Light-up colored grids are hardly news in the controller scene. But what makes original, boutique hardware worthy of the name “Digital Warrior” is the unique take it brings to DJing and live remix – pushing the envelope with Native Instruments’ Traktor (all the while perhaps making even Ableton Live a little bit jealous).
The new hardware takes Traktor’s Remix Decks and transforms them with built-in step sequencing, in a kind of mash-up of a lot of different techniques. You have to see the results in action to really appreciate how nice that can be.
CDM reader and electronic music inventor Tomash Ghzegovskyy is the artist who created the hardware, and the best way to understand what he’s done is to watch him play.
It’s like the monome and Traktor met in a club and danced until dawn.
And this hardware will be coming to you soon. Here’s what Tomash says:
Heavily inspired by the Midi Fighter, Maschine and Ableton Push, is an light and compact midi controller. Its uneque feature though, is the ability to map Traktor’s remix decks to the controllers 32 step sequencer, giving the ability to rhythmically manipulate loops on the fly, without the need of running any DAW’s or expensive hardware.
It’s actually a little easier to follow what’s going on in a video of an earlier prototype:
I’d be impressed enough if Tomash just built this for himself, as his performance technique is rather nice, but he’s seeking to bring the product to others. Specs:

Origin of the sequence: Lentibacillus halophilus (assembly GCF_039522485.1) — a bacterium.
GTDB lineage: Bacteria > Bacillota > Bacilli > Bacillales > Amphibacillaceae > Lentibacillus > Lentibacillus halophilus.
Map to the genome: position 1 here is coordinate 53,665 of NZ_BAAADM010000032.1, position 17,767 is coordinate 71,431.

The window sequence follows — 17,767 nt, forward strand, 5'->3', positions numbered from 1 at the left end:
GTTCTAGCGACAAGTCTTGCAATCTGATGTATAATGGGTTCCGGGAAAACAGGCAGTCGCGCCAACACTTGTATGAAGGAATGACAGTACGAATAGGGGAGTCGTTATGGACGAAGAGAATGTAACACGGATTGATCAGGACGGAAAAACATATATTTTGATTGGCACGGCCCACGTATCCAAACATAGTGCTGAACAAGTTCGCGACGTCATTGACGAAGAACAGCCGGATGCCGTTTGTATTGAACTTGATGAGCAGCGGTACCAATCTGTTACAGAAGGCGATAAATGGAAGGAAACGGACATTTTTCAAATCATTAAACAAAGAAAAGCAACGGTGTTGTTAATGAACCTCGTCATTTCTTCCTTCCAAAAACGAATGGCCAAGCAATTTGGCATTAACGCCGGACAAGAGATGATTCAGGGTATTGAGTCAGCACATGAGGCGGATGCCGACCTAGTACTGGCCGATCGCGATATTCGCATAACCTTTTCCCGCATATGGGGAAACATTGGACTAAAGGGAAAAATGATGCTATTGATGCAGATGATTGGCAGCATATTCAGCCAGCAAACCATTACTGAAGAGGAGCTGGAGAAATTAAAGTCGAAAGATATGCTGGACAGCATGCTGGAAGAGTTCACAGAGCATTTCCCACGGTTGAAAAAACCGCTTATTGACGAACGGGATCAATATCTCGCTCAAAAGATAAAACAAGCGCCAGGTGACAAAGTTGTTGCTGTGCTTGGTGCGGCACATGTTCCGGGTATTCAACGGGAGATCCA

built in 16 voice 32-step sequencer. traktor remix decks mapping for on the fly dynamic loops
16 banked RGB button pads and 2 endless tri-color encoders
164 uniquely mapable elements for total control
fully aluminium enclosure
Read the full specs:
It’s all done via MIDI, so this could be adapted to other software, too.
And the price is 120€ kit, 160€ assembled.
Now, the build is not what you get from an Ableton or NI – these are standard pads and whatnot, and that means someone else might rig something up with their own software and hardware. But I like the idea from a performance perspective a lot. And there’s something charming about seeing DIY hardware in a Traktor rig. I hope we get to see this develop.
And it’s worth checking out more of the work of Tomash Ghz – great audiovisual performance stuff here: